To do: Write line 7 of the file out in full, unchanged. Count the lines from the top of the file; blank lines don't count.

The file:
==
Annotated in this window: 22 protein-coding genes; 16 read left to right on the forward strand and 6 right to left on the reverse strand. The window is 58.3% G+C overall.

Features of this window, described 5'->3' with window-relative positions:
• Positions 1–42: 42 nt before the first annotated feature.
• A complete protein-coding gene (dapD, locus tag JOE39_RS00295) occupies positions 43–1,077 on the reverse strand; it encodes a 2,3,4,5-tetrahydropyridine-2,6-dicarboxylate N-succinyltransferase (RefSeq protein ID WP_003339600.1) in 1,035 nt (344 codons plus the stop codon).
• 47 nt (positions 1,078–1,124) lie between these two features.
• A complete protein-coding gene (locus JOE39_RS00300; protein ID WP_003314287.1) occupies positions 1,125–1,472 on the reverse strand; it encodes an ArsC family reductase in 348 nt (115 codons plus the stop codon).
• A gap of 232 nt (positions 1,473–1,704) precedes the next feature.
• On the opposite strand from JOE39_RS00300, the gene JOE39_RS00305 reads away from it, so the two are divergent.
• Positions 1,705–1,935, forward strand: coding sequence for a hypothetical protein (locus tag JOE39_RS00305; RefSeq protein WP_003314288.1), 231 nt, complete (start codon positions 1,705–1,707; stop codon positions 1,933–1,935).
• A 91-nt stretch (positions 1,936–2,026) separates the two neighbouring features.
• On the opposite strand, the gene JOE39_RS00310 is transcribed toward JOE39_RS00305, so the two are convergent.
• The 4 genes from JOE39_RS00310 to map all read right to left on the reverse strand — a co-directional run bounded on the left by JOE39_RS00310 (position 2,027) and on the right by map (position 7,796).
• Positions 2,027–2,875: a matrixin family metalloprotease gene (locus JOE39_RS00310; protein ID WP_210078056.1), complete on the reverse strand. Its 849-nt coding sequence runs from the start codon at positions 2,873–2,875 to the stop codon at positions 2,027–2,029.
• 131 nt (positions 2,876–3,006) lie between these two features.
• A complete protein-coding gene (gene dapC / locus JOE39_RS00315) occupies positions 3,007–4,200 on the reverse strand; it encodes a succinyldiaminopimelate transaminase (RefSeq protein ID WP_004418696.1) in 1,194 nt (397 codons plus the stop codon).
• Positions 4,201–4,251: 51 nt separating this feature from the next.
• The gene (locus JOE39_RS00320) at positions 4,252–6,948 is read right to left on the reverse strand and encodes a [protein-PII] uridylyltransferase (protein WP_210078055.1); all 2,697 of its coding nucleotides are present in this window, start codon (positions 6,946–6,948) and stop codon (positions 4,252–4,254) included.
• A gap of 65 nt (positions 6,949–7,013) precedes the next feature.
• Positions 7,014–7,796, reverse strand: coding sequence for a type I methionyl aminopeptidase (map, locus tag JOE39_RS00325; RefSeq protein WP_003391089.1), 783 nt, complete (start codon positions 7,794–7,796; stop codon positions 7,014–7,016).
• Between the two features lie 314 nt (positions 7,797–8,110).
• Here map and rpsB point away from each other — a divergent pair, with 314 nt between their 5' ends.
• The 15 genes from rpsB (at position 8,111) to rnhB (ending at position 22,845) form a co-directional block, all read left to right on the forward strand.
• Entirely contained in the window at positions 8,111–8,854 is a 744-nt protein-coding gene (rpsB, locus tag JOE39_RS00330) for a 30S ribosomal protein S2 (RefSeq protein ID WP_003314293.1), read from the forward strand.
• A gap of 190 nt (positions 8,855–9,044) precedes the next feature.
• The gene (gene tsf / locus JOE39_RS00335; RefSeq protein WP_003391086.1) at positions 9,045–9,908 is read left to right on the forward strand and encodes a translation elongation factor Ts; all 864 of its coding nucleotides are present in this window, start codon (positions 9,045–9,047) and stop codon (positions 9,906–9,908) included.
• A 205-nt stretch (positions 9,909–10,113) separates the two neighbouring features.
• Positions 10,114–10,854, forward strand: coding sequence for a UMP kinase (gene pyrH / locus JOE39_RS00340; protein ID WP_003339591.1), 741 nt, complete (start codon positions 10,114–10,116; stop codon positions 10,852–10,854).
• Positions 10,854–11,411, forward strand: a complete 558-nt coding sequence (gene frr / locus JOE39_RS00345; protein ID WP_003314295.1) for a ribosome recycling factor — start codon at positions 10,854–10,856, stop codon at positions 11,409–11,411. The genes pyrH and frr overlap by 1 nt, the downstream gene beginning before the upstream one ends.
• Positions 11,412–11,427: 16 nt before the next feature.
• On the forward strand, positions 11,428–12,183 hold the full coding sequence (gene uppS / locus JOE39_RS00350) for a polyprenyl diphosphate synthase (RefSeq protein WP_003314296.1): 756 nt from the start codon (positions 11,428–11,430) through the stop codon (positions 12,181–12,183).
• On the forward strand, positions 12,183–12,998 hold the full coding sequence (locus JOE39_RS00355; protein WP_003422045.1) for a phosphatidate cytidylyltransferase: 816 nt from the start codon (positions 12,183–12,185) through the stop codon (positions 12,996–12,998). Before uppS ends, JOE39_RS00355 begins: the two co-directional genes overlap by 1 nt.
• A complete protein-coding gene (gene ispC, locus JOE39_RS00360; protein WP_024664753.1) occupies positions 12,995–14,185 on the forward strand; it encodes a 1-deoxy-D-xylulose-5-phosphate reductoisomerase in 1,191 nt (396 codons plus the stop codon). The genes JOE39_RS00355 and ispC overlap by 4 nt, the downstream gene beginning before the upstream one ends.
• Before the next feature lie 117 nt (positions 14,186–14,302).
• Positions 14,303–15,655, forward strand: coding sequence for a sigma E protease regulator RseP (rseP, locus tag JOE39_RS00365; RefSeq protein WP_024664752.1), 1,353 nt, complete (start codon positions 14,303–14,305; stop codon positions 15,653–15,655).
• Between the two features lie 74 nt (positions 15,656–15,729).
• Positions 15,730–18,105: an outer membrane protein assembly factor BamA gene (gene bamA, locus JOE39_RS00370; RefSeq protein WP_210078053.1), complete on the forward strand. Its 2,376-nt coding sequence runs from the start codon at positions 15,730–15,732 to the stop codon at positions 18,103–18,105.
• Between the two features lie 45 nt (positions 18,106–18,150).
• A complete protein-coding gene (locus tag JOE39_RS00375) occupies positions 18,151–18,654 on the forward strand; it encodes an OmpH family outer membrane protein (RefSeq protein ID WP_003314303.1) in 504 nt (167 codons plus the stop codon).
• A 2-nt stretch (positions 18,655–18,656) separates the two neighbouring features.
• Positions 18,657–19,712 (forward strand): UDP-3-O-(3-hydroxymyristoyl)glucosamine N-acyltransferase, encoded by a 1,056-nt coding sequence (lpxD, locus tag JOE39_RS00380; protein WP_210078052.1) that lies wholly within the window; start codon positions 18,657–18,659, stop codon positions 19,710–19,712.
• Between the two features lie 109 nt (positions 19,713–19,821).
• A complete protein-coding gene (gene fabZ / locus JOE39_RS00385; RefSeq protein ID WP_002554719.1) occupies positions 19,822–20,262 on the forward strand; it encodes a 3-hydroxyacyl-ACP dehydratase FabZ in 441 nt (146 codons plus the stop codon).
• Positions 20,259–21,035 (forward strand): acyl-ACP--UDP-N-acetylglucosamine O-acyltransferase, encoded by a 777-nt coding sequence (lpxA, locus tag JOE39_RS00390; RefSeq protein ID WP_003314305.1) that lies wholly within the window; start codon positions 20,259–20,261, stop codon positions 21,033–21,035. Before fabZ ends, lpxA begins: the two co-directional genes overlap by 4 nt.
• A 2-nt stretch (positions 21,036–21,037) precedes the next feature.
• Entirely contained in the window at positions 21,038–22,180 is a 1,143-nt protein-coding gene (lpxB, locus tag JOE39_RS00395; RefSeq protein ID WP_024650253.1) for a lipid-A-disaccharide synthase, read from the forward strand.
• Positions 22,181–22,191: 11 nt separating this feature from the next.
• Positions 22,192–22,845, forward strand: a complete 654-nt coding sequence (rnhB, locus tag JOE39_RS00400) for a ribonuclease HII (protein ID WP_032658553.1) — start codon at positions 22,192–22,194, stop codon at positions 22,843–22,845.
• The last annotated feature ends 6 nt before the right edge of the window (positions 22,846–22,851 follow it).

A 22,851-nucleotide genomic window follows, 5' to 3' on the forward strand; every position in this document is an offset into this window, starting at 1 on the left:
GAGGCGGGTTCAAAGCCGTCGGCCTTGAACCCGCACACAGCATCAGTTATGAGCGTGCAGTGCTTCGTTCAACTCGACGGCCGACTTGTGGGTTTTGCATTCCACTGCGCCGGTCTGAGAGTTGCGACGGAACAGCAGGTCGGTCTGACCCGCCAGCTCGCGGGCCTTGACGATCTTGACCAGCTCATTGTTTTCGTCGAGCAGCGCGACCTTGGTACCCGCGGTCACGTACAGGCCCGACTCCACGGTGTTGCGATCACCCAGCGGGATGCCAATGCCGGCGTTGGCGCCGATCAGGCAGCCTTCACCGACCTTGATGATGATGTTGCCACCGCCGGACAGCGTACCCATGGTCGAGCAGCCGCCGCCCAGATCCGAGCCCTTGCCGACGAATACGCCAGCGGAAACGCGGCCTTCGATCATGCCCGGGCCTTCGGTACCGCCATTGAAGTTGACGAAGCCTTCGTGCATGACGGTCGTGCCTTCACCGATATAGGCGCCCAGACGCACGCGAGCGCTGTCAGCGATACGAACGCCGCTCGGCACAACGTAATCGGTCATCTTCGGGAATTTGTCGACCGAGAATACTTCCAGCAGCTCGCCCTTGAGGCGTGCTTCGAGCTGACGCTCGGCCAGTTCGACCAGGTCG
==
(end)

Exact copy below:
• A gap of 232 nt (positions 1,473–1,704) precedes the next feature.